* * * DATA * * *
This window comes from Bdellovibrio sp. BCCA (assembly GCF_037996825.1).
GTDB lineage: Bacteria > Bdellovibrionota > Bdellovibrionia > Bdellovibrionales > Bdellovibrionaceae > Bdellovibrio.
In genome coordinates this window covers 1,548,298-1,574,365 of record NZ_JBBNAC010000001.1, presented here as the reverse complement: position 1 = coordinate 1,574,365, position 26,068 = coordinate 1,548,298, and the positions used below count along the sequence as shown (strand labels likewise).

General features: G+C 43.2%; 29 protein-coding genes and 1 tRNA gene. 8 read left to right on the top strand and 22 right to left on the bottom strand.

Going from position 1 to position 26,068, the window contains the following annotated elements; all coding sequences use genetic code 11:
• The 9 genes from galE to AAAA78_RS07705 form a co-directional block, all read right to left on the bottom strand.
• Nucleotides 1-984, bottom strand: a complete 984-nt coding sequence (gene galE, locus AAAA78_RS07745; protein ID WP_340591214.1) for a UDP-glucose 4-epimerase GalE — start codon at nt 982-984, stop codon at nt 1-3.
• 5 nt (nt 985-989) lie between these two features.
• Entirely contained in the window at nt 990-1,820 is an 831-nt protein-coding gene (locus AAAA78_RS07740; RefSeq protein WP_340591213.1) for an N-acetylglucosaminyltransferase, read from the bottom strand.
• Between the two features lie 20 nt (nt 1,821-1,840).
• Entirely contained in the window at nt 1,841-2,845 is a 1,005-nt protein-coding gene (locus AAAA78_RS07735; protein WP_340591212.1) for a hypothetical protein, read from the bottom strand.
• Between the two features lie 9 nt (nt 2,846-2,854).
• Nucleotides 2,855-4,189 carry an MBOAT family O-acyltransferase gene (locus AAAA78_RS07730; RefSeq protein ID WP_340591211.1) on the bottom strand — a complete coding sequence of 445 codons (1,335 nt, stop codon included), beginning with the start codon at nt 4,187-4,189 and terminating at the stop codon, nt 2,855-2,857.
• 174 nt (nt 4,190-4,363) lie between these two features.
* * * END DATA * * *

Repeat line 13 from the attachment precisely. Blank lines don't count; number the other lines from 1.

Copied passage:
• Nucleotides 2,855-4,189 carry an MBOAT family O-acyltransferase gene (locus AAAA78_RS07730; RefSeq protein ID WP_340591211.1) on the bottom strand — a complete coding sequence of 445 codons (1,335 nt, stop codon included), beginning with the start codon at nt 4,187-4,189 and terminating at the stop codon, nt 2,855-2,857.